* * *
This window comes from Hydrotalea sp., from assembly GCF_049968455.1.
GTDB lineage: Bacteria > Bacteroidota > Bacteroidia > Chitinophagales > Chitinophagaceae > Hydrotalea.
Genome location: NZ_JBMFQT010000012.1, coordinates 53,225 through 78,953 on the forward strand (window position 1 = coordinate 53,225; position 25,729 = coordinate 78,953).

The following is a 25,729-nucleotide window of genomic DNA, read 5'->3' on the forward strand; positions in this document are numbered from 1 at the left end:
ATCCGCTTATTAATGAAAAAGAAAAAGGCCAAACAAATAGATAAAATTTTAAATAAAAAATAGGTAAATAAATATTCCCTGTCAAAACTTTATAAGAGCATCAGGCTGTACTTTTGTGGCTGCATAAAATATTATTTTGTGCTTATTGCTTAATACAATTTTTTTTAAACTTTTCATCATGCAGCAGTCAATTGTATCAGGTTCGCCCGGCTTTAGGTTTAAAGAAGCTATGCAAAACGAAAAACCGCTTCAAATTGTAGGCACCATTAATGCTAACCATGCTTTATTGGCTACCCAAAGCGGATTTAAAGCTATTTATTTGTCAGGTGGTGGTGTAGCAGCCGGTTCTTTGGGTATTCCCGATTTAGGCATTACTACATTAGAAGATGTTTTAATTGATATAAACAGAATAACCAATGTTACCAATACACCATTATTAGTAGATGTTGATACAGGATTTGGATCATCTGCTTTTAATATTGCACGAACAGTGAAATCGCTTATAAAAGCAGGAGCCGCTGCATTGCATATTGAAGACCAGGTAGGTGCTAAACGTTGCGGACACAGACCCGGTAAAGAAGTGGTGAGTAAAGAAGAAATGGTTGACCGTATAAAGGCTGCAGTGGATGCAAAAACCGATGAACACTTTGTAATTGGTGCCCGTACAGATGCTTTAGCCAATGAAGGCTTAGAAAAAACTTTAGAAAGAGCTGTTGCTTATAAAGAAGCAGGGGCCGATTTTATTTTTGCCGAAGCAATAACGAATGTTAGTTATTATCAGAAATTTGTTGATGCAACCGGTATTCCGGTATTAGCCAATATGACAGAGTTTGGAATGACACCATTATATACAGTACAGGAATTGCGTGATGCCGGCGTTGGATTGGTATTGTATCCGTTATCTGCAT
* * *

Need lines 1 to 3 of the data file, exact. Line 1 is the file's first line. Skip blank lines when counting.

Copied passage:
This window comes from Hydrotalea sp., from assembly GCF_049968455.1.
GTDB lineage: Bacteria > Bacteroidota > Bacteroidia > Chitinophagales > Chitinophagaceae > Hydrotalea.
Genome location: NZ_JBMFQT010000012.1, coordinates 53,225 through 78,953 on the forward strand (window position 1 = coordinate 53,225; position 25,729 = coordinate 78,953).